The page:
New Cannondale Jekyll hides shock, provides size-specific excessive pivot suspension w/ ‘Guidler’
It’s hard to believe it’s already been four years since the Cannondale Jekyll had its last major face lift. The 2018 model was first launched only as a 170/165mm travel bike with 27.5″ wheel – it wasn’t until the 2019 model that the wheels got bigger (though the travel grew smaller). Looking ahead, the new Jekyll only runs on 29″ wheels and is back to those 170/165mm travel numbers. More importantly, everything has been changed with a new Proportional Response suspension design that promises better performance for every size.
One look at the new Jekyll, and it’s clearly a different beast. It’s like Cannondale flipped the script with the old frame, taking everything suspension related that was previously up high in the frame, and tucking it down as low as possible (with room for a water bottle up top). This gives the bike a much more low-slung appearance, though there’s a lot more going on than improved looks.
Where’s the shock? The piggyback reservoir gives it away, but most of the shock body is hidden inside the downtube between the two frame spars in the “gravity cavity”. When not being serviced, the Gravity Cavity has a cover that doubles as a frame protector. The guard is open on the sides to prevent any build up of water and mud on the shock, and also allows air in for shock cooling.
That hidden shock is driven by a 4-bar Horst Link suspension linkage with a high main pivot to provide a rearward axle path. We’ve seen a lot of bikes go this route lately – and for good reason. The rearward axle path allows the wheel to ‘get out of the way’ as the suspension is tracking over the bump, which prevents the bump from slowing you down as much.
Why don’t more bikes use rearward axle paths and high pivots? Well, most end up transmitting unwanted feedback to your pedals in the form of pedal kickback. So we’ve also seen a rise in the use of idler pulleys to remedy that, or in this case…
…Cannondale’s Guidler. Part idler pulley, part chain guide, the Guidler pulls dual duty and reportedly keeps the feedback from the high pivot under control.
Proportional Response Suspension (Size Specific Suspension)
If you look closely at the graphs above, those aren’t comparisons of different bike models. Instead, those graphs are showing the differences in how each frame size of the new Jekyll performs. This is what Cannondale refers to as their Proportional Response Suspension, or essentially, a size specific suspension kinematic.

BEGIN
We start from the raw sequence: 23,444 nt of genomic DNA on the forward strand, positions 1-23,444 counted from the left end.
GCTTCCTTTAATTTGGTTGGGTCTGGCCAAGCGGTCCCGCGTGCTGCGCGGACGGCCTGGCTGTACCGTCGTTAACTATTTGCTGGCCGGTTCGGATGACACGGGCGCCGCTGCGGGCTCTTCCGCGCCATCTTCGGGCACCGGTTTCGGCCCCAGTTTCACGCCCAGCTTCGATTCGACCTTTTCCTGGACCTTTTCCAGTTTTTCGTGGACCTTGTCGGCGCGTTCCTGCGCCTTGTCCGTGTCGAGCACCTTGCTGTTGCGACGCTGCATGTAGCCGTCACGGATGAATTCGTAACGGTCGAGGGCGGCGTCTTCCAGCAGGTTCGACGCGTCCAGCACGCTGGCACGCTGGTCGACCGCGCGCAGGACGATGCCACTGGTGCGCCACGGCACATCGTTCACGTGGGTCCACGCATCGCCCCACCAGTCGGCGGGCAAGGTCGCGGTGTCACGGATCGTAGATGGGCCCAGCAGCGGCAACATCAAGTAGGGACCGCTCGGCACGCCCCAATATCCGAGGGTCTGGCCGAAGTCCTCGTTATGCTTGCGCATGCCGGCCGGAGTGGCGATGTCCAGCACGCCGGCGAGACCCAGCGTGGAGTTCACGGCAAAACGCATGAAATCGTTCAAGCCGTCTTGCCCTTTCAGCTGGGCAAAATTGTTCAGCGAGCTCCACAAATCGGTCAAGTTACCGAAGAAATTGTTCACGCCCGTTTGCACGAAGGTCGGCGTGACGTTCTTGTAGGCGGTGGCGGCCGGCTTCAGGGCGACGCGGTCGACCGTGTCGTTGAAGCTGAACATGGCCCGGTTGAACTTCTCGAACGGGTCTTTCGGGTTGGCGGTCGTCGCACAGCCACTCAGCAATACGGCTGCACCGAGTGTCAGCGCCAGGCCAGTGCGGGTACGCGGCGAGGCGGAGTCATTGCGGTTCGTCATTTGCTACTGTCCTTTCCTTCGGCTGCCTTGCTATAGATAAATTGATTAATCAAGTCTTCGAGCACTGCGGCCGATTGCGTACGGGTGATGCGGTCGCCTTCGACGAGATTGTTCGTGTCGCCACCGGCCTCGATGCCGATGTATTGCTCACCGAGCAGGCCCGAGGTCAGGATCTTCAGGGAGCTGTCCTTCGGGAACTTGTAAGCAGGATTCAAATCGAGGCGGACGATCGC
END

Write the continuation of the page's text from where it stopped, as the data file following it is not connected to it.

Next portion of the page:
Cannondale claims that as riders grow in size, their center of gravity changes. That in turn has an effect on how the bike’s suspension functions, so the kinematic needs to be built with that in mind. They claim that most bikes are built with a single rider center of gravity in mind, and that unless you’re in that sweet spot, you’ll end up on a bike with compromises for the suspension kinematic. We really don’t know how many other manufacturers might be building full suspension bikes in a similar manner, but it’s interesting that Cannondale calls it out here.
Along with that size-specific suspension, you also get size specific geometry details like the chainstay length which grows from 430-450mm, depending on the size. All sizes run a 64° head tube angle, and an effective 77.5° seat tube angle.
Jekyll Frame Details
All of the Jekyll models roll on 29 x 2.5″ front tires and 29 x 2.4″ rear tires. Suspension is also set at 170mm up front from either a 44mm offset Fox 38 or RockShox Zeb suspension fork, and 165mm from the back out of the Fox Float or DPX2 shock.
While Cannondale keeps their Ai Offset Drivetrain concept, it’s nice to see that the frame use a standard BSA 73mm threaded bottom bracket shell with two ISCG05 mounts. The carbon frames run 12x148mm rear hubs, and other common standards like a tapered head tube, and 31.6mm dropper post.
2021/2022 Jekyll Models
Offered in just two builds, there will be a Jekyll 1 and Jekyll 2. The Jekyll 1 is priced at $6,100 and includes the Fox Float Factory 38 fork, Float Factory X2 rear shock, a SRAM GX/X1 Eagle 1×12 drivetrain, Code RSC hydraulic disc brakes with a 220/200mm rotor set up, and a few higher end parts like their HollowGram SAVE carbon riser bar.
The Jekyll 2 on the other hand is priced lower at $4,400. That build will include a RockShox Zeb Select fork with Fox Float DPX2 Performance rear shock, a Shimano Deore 1×12 drivetrain with Deore M6120 hydraulic disc brakes with 203mm rotors, and a few more affordable parts like WTB STX I30 TCS rims to keep the price down.
Both bikes will also be offered in the ‘Graphite’ colorway shown above in addition to the model-specific colors shown above.
Cannondale expects these bikes to start arriving by late summer to fall 2021, so you may actually be able to get your hands on one before the new year. Maybe.